Are you an e-Commerce manager tasked with managing a new web build? Are you struggling to sort the wheat from the chaff and choose an e-Commerce platform that suits your business? Here are 14 tips from our web development experts to help you make the decision that could make or break your business.
This post is adapted from our free eBook – Independent Guide to Selecting the Right e-Commerce Platform. Download your copy now.
An e-Commerce store needs to pay for itself and not become a financial burden simply because poor decisions were made when building it. Make your budget go much further simply by choosing the right platform and anticipating what you will require in the future.
If your business is quite small, with hundreds rather than thousands of products and SKUs, and you don’t require integration with third party systems (such as accounting, stock control, and distributors), then an ‘out-of-the-box’ solution like Shopify might be more appropriate than a full-featured platform like Magento.
It’s important to think clearly about your plans for future growth and avoid needing to rebuild your store 18 or 24 months down the line. The availability of e-Commerce SaaS (Software as a Service) and plug-and-play solutions have made entry level e-Commerce extremely affordable for SMEs.
Don’t get carried away and just use what everyone else is using. Few companies require the complexity – or license and support costs – of platforms such as IBM WebSphere, which has often been used because of the bandwagon effect.
Although it can also go beyond the requirements of many, Magento is often a more suitable solution – and is our preferred platform for many of the e-Commerce projects we work on. What is important to keep in mind is that your store needs to stand out – not simply be a clone of another company’s store!
Many large corporations are under the misapprehension that they require a Microsoft or other giant company’s solution (like IBM WebSphere). This is legacy thinking.
“No-one ever got fired for buying IBM” is from the days when there was limited competition and options such as open source simply did not exist.
Smaller companies tend to over- estimate their size and requirements. Do not buy an Enterprise solution if you are an SME!
Your requirements may be met by a smaller scale or open source solution. There are plenty of well-known brands using open source, so you will not be alone... just in case you need comfort in numbers!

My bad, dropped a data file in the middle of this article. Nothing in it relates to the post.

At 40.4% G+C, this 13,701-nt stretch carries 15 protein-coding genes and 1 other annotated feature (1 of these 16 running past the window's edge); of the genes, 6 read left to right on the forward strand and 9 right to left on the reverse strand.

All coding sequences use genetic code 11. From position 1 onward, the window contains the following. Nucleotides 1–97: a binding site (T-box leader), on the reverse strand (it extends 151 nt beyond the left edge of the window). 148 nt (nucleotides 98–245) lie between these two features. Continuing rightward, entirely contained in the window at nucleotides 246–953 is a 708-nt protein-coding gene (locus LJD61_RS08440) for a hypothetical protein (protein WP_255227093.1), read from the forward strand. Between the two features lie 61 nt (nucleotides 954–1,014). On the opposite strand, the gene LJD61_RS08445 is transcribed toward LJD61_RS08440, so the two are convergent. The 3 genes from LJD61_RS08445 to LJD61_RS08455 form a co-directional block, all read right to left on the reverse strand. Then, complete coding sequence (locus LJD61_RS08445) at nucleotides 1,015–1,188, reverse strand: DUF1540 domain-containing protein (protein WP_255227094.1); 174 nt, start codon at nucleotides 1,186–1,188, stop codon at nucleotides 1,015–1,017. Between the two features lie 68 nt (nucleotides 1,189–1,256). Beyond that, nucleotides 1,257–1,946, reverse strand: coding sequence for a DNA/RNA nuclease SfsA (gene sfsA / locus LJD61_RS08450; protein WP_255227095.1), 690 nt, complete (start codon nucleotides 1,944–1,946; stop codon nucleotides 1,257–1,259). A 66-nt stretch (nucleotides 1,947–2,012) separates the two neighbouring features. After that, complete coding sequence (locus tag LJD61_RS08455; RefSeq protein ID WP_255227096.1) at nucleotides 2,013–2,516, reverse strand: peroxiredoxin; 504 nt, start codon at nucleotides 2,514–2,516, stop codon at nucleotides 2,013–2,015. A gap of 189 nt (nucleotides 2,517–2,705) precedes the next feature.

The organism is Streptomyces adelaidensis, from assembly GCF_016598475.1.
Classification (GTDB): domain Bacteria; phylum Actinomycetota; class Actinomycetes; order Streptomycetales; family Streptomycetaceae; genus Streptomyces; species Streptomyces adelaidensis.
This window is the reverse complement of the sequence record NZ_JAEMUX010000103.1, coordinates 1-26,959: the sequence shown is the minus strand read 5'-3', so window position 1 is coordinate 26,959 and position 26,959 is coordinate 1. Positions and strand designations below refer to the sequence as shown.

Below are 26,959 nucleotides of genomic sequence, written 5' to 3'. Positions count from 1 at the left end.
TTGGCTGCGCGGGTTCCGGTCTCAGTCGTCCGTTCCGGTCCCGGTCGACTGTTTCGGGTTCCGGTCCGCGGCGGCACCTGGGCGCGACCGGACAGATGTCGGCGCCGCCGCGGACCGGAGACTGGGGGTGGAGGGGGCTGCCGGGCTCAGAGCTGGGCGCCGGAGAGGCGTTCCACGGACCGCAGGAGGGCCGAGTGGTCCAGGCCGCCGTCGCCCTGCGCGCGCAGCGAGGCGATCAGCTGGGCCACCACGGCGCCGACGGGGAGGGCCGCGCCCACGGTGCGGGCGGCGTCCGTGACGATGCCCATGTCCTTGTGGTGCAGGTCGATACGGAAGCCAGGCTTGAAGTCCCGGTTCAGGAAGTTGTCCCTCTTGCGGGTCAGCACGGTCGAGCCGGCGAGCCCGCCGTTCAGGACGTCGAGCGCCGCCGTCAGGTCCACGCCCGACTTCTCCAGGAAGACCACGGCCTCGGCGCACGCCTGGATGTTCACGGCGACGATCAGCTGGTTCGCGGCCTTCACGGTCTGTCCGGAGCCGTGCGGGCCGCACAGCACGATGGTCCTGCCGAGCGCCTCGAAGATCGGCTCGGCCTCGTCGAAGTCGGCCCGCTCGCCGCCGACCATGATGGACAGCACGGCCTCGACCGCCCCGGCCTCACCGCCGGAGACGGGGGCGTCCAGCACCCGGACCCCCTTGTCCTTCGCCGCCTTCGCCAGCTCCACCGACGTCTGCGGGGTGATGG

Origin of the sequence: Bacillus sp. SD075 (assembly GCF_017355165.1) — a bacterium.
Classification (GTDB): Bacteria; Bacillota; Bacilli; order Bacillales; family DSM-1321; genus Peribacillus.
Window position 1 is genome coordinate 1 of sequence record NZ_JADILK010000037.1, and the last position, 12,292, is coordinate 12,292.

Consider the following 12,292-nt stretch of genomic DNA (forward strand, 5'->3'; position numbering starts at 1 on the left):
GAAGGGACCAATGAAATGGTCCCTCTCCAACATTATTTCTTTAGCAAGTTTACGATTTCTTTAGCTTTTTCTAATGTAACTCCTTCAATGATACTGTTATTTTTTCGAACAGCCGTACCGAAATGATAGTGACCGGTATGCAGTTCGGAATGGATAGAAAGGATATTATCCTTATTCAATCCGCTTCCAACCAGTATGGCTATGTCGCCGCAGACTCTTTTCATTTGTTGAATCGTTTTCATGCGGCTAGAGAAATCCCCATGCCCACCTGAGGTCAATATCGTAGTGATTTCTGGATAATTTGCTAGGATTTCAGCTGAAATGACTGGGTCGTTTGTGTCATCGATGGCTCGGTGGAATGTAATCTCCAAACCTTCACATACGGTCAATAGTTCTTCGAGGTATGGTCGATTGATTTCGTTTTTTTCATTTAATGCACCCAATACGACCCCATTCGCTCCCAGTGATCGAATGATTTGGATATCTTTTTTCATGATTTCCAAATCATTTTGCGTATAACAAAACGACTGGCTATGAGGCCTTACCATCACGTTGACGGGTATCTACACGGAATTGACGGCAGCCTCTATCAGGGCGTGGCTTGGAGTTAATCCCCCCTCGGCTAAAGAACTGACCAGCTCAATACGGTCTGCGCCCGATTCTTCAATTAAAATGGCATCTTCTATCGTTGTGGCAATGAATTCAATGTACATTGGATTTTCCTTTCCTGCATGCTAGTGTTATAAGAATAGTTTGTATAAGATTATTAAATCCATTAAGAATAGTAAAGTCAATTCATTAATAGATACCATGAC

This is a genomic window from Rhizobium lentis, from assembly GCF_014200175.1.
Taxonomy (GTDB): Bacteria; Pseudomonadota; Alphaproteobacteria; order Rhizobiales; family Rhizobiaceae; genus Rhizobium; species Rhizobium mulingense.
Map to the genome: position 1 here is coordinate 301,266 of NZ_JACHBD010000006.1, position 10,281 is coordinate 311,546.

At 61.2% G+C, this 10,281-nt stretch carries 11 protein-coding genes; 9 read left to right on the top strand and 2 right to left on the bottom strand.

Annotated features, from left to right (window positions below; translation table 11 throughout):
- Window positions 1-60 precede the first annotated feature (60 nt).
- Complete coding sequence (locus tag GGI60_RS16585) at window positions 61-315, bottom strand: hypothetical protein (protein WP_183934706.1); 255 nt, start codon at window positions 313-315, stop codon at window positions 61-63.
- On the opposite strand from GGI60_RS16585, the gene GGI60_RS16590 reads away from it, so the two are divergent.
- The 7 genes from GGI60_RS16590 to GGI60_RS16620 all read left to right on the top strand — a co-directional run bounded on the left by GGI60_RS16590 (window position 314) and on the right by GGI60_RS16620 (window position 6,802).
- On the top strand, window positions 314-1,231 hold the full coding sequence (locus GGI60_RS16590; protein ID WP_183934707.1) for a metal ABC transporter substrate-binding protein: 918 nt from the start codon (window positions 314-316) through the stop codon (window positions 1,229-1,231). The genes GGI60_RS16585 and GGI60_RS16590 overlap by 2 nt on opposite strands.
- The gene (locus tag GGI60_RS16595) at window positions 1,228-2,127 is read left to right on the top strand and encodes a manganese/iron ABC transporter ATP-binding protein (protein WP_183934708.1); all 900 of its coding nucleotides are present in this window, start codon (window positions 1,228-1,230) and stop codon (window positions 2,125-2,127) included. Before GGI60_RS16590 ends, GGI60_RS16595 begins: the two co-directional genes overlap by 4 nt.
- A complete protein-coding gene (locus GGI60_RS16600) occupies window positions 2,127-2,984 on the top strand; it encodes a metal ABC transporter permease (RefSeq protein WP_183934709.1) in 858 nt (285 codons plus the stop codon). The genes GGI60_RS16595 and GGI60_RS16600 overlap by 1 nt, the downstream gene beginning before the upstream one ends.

There can be a degree of herd mentality, but do not choose a package just because a large brand name is using it. Look closely at how well these stores work before deciding to emulate them.
User experience (UX) is a vital component of your e-Commerce design. A quick look at customer review sites will allow you to discover whether customers think a certain brand’s e-Commerce set-up is difficult to navigate or complicated to use.
The architecture and infrastructure needed to run some systems mean that it is really expensive and difficult to make changes. This can further mean that SEO issues are very hard to resolve.
Consider all the different channels that will be required to reach your customer: mobile, bricks and mortar stores, website, social media profiles, and offline advertising all need to be considered to make your store accessible to every potential customer.
The platform you choose should integrate all channels so that access to your store is a simple matter, whatever the device or the initial touchpoint for a consumer.
Open-source platforms like Magento can be quite a challenge. Magento is considered an advanced system that requires advanced PHP developers and front end designers. It can be more expensive to support than an out-of-the-box solution. It is infinitely flexible but it does require a level of expertise for developers.
Nevertheless, Magento costs are likely to be significantly lower than the equivalent .NET or WebSphere costs.
Magento is built with multiple stores and global e-commerce in mind; all built from the same database. This is particularly true of the Enterprise version, so scalability will not be an issue – from 100 SKUs to millions.
eBay’s ownership of both Magento and PayPal mean that PayPal is more tightly integrated with Magento than with many other packages. You will also have many other payment gateways available as extensions to cater for multiple payment options.
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